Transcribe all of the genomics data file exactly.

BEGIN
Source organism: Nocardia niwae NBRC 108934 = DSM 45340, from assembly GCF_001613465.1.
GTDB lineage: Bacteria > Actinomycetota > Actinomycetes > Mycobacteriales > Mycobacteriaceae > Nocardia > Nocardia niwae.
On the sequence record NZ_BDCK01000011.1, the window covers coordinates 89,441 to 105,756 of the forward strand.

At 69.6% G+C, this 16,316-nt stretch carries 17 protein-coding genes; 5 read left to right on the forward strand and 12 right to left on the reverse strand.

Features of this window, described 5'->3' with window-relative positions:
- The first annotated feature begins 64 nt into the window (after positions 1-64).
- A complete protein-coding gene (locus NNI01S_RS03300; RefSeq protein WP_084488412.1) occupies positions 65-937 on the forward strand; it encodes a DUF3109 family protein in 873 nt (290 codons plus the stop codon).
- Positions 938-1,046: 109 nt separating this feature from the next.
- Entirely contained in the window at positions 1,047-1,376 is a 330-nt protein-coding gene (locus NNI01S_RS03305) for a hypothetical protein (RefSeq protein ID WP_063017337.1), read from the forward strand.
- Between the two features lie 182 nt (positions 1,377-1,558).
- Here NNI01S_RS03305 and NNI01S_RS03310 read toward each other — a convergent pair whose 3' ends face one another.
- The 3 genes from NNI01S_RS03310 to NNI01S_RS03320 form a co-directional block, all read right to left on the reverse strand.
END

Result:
Source organism: Nocardia niwae NBRC 108934 = DSM 45340, from assembly GCF_001613465.1.
GTDB lineage: Bacteria > Actinomycetota > Actinomycetes > Mycobacteriales > Mycobacteriaceae > Nocardia > Nocardia niwae.
On the sequence record NZ_BDCK01000011.1, the window covers coordinates 89,441 to 105,756 of the forward strand.

At 69.6% G+C, this 16,316-nt stretch carries 17 protein-coding genes; 5 read left to right on the forward strand and 12 right to left on the reverse strand.

Features of this window, described 5'->3' with window-relative positions:
- The first annotated feature begins 64 nt into the window (after positions 1-64).
- A complete protein-coding gene (locus NNI01S_RS03300; RefSeq protein WP_084488412.1) occupies positions 65-937 on the forward strand; it encodes a DUF3109 family protein in 873 nt (290 codons plus the stop codon).
- Positions 938-1,046: 109 nt separating this feature from the next.
- Entirely contained in the window at positions 1,047-1,376 is a 330-nt protein-coding gene (locus NNI01S_RS03305) for a hypothetical protein (RefSeq protein ID WP_063017337.1), read from the forward strand.
- Between the two features lie 182 nt (positions 1,377-1,558).
- Here NNI01S_RS03305 and NNI01S_RS03310 read toward each other — a convergent pair whose 3' ends face one another.
- The 3 genes from NNI01S_RS03310 to NNI01S_RS03320 form a co-directional block, all read right to left on the reverse strand.